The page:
• The actual solution was to reset the PCI device, so it'll be back in a cold boot state, the state expected by the generic e1000e driver which might not deal correctly with this specific NIC.

    My solution is quiet simple: Reset the PCI Device before starting the Network Interface

    You might have to adapt (and clean a bit) the script below from the same comment, especially if you have more than one NIC. To be run as root user.

    #Get the PCI-Address of network card (Caution: This works ONLY with ONE NIC)
    PCI=`/usr/bin/lspci | /bin/egrep -i 'network|ethernet' | /usr/bin/cut -d' ' -f1`
    PCIPATH=`/usr/bin/find /sys -name *\${PCI} | /bin/egrep -i *pci0000*`
    #echo "PCI    =$PCI"
    #echo "PCIPATH=$PCIPATH"
    #ls -la $PCIPATH
    /usr/bin/logger -t "ResetNIC" "Resetting PCI NIC ${PCIPATH}"
    #Reset the PCI Device completely (like Power-ON/Off)
    echo 1 >${PCIPATH}/reset

I hope this will solve your problem. You should then have it run automatically at each boot.

  • Thank you very much for your help. This script indeed solves the problem. Now it's possible to reboot from Windows into Linux/BSD without any issues. I'll edit my question accordingly. Still, I would be interested in what exactly changed from Windows 20H1 to 20H2 causing this problem on my machine. If anybody knows please let me know.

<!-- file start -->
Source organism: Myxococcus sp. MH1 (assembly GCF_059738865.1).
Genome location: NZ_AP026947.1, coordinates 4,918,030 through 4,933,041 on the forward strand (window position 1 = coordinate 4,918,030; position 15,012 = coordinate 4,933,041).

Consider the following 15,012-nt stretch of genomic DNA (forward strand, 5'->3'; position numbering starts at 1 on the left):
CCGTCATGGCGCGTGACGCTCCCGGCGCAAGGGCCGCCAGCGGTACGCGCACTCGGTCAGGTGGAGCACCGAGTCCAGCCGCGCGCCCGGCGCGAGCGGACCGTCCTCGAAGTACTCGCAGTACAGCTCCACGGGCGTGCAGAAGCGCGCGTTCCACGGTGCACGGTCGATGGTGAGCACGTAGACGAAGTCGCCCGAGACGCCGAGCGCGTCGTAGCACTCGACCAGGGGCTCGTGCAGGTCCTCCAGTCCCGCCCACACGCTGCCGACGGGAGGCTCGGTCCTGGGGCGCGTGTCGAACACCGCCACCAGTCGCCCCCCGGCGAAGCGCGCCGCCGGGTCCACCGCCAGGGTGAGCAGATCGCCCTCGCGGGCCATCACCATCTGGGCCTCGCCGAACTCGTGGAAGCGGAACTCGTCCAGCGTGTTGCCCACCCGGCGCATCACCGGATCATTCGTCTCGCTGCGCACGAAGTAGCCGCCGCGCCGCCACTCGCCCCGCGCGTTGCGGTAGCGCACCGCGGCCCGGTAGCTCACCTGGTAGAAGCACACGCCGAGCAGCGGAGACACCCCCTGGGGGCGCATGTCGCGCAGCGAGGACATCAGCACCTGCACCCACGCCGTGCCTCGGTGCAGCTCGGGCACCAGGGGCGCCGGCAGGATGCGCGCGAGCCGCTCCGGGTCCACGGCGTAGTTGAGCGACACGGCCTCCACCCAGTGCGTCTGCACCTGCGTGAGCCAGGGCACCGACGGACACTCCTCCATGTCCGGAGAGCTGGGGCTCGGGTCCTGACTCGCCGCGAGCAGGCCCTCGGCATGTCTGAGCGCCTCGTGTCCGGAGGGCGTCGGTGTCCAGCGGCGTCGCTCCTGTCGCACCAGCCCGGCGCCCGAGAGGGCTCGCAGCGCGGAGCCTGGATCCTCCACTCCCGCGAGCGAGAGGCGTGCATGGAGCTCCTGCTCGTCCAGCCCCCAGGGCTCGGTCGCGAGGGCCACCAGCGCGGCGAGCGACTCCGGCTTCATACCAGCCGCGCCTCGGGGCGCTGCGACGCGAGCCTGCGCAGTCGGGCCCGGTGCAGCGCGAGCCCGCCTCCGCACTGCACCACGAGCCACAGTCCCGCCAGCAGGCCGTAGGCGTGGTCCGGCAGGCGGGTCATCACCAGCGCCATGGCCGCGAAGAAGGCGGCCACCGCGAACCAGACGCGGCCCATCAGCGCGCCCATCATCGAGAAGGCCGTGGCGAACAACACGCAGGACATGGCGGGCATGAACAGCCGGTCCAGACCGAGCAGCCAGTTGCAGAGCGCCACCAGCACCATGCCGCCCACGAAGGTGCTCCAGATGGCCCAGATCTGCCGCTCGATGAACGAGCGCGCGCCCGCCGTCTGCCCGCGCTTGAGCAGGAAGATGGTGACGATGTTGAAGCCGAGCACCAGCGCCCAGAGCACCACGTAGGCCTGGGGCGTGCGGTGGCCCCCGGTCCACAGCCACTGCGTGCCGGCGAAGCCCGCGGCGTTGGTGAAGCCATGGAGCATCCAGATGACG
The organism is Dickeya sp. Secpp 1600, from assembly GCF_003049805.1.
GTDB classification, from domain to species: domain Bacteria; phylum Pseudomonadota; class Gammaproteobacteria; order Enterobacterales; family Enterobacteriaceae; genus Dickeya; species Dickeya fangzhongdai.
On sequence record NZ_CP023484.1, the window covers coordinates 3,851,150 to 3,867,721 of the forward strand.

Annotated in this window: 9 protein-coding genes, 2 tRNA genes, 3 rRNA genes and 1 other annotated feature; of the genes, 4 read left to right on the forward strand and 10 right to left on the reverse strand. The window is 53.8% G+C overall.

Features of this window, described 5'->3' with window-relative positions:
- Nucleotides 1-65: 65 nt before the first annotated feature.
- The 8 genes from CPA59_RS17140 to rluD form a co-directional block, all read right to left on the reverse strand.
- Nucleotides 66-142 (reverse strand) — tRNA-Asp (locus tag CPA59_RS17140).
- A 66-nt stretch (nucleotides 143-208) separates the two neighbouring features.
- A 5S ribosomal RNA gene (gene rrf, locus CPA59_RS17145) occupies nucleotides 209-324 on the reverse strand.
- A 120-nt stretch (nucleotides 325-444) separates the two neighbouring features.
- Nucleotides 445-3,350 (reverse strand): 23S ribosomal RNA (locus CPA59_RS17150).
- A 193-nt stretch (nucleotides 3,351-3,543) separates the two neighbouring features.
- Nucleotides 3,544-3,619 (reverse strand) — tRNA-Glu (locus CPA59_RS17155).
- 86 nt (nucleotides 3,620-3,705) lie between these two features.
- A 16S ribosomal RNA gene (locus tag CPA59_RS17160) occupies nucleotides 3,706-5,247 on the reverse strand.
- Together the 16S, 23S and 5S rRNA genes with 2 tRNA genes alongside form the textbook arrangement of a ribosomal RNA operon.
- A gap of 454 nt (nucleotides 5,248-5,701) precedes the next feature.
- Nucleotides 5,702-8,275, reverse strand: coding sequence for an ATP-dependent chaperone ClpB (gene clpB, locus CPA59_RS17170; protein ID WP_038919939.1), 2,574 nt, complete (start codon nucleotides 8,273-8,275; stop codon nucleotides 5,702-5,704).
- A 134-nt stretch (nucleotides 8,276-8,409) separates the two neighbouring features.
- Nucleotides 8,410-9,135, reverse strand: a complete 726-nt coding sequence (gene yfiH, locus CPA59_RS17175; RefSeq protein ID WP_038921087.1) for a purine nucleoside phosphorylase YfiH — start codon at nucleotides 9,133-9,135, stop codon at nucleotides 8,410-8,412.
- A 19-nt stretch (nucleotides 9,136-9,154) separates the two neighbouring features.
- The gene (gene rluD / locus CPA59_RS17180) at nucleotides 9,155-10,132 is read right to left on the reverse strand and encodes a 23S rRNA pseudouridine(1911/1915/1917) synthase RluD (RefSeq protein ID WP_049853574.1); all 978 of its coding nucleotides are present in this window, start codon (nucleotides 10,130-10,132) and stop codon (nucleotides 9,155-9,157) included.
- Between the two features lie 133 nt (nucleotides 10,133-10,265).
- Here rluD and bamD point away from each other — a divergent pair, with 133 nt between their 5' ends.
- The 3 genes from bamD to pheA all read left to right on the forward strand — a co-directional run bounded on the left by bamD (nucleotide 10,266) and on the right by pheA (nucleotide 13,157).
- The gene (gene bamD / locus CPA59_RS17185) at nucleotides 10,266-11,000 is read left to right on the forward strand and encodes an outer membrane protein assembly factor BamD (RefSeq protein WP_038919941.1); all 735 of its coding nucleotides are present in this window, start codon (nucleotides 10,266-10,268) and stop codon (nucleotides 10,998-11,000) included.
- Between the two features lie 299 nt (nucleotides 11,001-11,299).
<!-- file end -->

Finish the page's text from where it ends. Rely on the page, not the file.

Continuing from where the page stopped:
– rEsTrisA
    Commented Nov 21, 2020 at 10:42
  • Windows changes settings on the NIC that aren't default settings but that the generic driver, not taylored to this specific NIC, didn't expect. If this feature is not known at all by the driver it would be difficult to know. Still you could see if e1000e's module option SmartPowerDownEnable (check you are really using e1000e and then check the available params with modinfo -p e1000e) can do something.
    – A.B
    Commented Nov 21, 2020 at 10:53
  • Both workarounds worked for me. For the Windows-based one, on Windows 10 I had to install Intel's driver pack, and disable WoL and Energy Efficient Ethernet features via Intel's configuration software. After rebooting into Ubuntu, network connection was fine.
    – jasxun
    Commented Feb 26, 2022 at 7:46

Different process - have a project that uses a custom setup that doesn't have the init.d/networking.

Process is simple after looking at the sys directory to find the data. Seems lots of devices had reset option, so searched for the ones that had max_link_speed. On my system this is only the wired ethernet and wireless. Then write the lines to reset both to a file call out2 by replace the beginning and ending of info.

cd /sys

find . | grep max_link_speed | sed 's_./dev_echo 1> /sys/dev_g;s/max_link_speed/reset/g' > /out2

sh ./out2

But had the same issue with windows 10 messing up the setup for dhcpd. Thanks. Put blank lines in above since second line wraps.

  • Actual an error in that process better code. Commented Sep 22, 2021 at 16:56
  • for a in $(lspci | grep -i "ethernet" | cut -f1 -d\ ) ; do echo 1 $(find /sys | grep $a |grep reset) ; done Commented Sep 22, 2021 at 16:57

Easier fix…after booting into Linux just run /etc/init.d/networking force-reload

This fixed my issue. Although you need to run it every time you switch from windows to Linux